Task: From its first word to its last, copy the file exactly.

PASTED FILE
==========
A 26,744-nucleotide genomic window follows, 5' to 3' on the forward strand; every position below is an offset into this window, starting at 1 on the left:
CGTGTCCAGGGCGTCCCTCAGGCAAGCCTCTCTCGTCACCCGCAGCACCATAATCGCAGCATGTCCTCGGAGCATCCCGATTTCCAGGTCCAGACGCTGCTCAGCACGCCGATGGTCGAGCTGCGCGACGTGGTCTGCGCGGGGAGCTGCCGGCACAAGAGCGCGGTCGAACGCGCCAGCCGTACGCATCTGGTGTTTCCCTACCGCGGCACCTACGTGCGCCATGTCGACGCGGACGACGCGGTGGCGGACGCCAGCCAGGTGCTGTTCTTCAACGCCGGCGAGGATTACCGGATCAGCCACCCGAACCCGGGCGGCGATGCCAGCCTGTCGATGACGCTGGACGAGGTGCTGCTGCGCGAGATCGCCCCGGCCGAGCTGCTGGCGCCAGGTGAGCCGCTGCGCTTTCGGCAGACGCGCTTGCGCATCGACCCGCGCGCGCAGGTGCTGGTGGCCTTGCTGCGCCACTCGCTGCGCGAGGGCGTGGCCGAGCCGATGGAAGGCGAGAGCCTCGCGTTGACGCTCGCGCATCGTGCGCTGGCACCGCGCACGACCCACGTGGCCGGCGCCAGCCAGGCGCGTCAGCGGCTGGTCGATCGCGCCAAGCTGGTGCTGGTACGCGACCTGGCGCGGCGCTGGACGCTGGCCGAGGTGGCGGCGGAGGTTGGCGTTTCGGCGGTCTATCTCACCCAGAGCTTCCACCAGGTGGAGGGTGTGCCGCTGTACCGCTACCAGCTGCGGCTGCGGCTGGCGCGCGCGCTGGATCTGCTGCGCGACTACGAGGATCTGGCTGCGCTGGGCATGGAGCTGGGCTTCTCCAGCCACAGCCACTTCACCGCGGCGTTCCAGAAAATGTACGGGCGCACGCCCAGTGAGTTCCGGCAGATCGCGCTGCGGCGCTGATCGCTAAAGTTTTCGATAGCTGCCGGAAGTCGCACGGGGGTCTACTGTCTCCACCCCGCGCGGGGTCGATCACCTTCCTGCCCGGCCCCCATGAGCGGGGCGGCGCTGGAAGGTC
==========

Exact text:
A 26,744-nucleotide genomic window follows, 5' to 3' on the forward strand; every position below is an offset into this window, starting at 1 on the left:
CGTGTCCAGGGCGTCCCTCAGGCAAGCCTCTCTCGTCACCCGCAGCACCATAATCGCAGCATGTCCTCGGAGCATCCCGATTTCCAGGTCCAGACGCTGCTCAGCACGCCGATGGTCGAGCTGCGCGACGTGGTCTGCGCGGGGAGCTGCCGGCACAAGAGCGCGGTCGAACGCGCCAGCCGTACGCATCTGGTGTTTCCCTACCGCGGCACCTACGTGCGCCATGTCGACGCGGACGACGCGGTGGCGGACGCCAGCCAGGTGCTGTTCTTCAACGCCGGCGAGGATTACCGGATCAGCCACCCGAACCCGGGCGGCGATGCCAGCCTGTCGATGACGCTGGACGAGGTGCTGCTGCGCGAGATCGCCCCGGCCGAGCTGCTGGCGCCAGGTGAGCCGCTGCGCTTTCGGCAGACGCGCTTGCGCATCGACCCGCGCGCGCAGGTGCTGGTGGCCTTGCTGCGCCACTCGCTGCGCGAGGGCGTGGCCGAGCCGATGGAAGGCGAGAGCCTCGCGTTGACGCTCGCGCATCGTGCGCTGGCACCGCGCACGACCCACGTGGCCGGCGCCAGCCAGGCGCGTCAGCGGCTGGTCGATCGCGCCAAGCTGGTGCTGGTACGCGACCTGGCGCGGCGCTGGACGCTGGCCGAGGTGGCGGCGGAGGTTGGCGTTTCGGCGGTCTATCTCACCCAGAGCTTCCACCAGGTGGAGGGTGTGCCGCTGTACCGCTACCAGCTGCGGCTGCGGCTGGCGCGCGCGCTGGATCTGCTGCGCGACTACGAGGATCTGGCTGCGCTGGGCATGGAGCTGGGCTTCTCCAGCCACAGCCACTTCACCGCGGCGTTCCAGAAAATGTACGGGCGCACGCCCAGTGAGTTCCGGCAGATCGCGCTGCGGCGCTGATCGCTAAAGTTTTCGATAGCTGCCGGAAGTCGCACGGGGGTCTACTGTCTCCACCCCGCGCGGGGTCGATCACCTTCCTGCCCGGCCCCCATGAGCGGGGCGGCGCTGGAAGGTC